Social Trumps News

Twitter for news? Facebook for news? Just as we were getting used to saying “Google News”—remember how odd that sounded five years ago?—we find ourselves in the midst of a new revolution. Now we have to figure out—and act on—the socialization of news. With social media, the serendipity that came with turning pages and suddenly discovering a gem of a story that an editor put there happens in new ways. We’re re-creating such moments ourselves, each of us—individually and collectively—as we tout stories and posts to each other. A friend e-mails us a story; we might read it, time permitting. We get the same story from three people, and chances are good that we’ll carve out time to take a look.

It’s a different notion of serendipity, and for some people, it doesn’t equate, but it is what it is in this digital space. And here’s the difference: With social media the chances are good that like-minded friends—not to be confused with the strangers who were news editors—recommend a story because they believe you’ll be drawn to either its topic or argument.

We now see the early experiments to harness this new power. CNN, The Washington Post, and ABC News are turning the Facebook phenomenon to their advantage. Using Facebook’s extensions, these sites’ readers can see what stories their networks of friends like—and thereby recommend. It’s a new serendipity—and one that leverages the digital world as it works, not as some journalists wish it would.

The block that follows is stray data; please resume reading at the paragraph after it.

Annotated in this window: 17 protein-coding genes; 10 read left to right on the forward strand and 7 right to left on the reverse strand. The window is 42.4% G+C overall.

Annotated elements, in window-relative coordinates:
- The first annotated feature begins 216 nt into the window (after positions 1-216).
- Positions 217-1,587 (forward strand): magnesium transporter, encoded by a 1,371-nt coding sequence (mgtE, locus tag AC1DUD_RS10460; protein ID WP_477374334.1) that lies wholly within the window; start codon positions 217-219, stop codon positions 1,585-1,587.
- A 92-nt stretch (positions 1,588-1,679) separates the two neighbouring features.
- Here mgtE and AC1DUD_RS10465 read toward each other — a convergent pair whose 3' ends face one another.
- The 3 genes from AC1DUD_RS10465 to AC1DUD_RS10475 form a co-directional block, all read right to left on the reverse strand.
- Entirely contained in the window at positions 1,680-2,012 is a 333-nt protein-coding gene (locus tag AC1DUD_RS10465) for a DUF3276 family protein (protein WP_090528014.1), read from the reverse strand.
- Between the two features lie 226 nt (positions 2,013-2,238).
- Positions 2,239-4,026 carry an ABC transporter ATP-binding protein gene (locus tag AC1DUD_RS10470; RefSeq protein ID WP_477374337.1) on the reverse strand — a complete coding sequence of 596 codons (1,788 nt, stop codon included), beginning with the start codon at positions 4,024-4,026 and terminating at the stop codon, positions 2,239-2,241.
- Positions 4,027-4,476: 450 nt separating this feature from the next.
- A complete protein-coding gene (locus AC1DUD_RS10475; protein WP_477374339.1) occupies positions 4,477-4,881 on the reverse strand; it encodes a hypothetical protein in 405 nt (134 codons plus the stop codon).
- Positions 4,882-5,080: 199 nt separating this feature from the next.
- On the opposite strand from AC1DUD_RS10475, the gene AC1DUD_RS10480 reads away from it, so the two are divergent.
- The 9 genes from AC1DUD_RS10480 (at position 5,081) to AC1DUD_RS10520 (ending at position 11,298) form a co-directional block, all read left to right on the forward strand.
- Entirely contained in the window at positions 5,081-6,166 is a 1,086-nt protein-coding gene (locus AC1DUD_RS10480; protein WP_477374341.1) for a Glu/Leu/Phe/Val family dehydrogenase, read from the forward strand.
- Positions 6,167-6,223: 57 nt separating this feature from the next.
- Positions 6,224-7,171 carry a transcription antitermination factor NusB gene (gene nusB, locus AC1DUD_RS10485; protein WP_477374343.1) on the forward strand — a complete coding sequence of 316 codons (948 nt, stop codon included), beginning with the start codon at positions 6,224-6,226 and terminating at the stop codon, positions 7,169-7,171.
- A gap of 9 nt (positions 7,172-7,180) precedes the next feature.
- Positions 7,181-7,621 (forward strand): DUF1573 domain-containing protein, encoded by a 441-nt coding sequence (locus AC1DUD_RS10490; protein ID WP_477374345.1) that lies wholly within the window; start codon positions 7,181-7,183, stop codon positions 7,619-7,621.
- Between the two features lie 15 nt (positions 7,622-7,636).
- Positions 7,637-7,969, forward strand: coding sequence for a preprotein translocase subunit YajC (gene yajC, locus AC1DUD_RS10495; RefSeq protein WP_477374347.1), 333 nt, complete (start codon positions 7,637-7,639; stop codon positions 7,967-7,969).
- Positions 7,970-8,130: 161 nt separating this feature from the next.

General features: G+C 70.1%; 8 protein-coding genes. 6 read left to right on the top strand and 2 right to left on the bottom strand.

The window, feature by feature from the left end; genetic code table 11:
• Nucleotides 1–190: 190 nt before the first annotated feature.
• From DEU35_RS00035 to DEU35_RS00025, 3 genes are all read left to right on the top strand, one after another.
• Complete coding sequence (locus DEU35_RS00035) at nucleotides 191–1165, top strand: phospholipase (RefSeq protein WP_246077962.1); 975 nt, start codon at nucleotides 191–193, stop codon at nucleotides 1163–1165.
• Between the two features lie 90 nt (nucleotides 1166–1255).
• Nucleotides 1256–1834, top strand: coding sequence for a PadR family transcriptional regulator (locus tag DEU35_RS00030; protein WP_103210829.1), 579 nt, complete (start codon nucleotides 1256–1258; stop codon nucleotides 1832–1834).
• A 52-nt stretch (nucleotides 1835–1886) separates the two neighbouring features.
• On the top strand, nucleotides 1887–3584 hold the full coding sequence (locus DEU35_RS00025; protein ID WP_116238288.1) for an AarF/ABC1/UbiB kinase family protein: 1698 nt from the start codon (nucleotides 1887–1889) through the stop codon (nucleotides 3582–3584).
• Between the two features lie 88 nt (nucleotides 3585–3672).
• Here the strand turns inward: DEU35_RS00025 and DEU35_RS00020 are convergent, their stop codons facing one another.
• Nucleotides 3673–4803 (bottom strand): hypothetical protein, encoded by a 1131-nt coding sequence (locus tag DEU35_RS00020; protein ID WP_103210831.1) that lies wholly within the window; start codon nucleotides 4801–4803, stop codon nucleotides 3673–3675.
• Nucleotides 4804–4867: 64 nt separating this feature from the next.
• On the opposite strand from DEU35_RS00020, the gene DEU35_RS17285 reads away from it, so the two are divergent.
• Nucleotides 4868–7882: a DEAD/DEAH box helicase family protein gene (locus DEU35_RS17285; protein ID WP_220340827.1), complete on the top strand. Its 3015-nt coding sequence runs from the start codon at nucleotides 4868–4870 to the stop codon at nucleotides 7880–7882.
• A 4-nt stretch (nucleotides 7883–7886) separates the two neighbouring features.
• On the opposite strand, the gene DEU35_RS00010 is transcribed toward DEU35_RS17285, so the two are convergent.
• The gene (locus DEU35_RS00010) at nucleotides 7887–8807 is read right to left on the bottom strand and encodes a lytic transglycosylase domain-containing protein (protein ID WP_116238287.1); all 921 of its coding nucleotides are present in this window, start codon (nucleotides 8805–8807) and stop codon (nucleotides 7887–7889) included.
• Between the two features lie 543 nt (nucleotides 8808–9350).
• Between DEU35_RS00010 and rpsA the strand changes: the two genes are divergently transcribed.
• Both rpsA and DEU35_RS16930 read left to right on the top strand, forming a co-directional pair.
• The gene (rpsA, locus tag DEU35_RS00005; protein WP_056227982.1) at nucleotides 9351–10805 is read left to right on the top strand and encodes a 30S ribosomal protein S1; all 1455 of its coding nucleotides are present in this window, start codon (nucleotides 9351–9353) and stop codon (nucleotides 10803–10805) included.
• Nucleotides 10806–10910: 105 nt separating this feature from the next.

We’re experiencing a loose democratization of gatekeeping—reinvented on the fly and in the ungainly ways typical of the digital revolution—and therefore we should expect such innovations to have legs. In December 2009, Nielsen Company reported that the average American spent six hours and nine minutes on social sites, up 143 percent in just a year.

It’s About Me

Is this about Facebook? No, I think it’s about something near and dear to all of us: me. Some might recall that back in the ’90s news sites actively promoted “make us your homepage” buttons in the (misguided, it seems) belief that online news sites would be a center of digital readers’ lives, as the daily newspaper had long been. Instead, as things turned out, digital places like Facebook organize our lives around, well, us.

Stated simply: I am the new homepage. Stuff gets to our pages in all kinds of ways, including the semi-serendipitous sharing. All of this, while interesting, might be just prologue. News aggregation is young on Twitter or Facebook, and even on the old folks, Google and Yahoo!. Very first-generation, very primitive, and done by amateurs for amateurs, largely.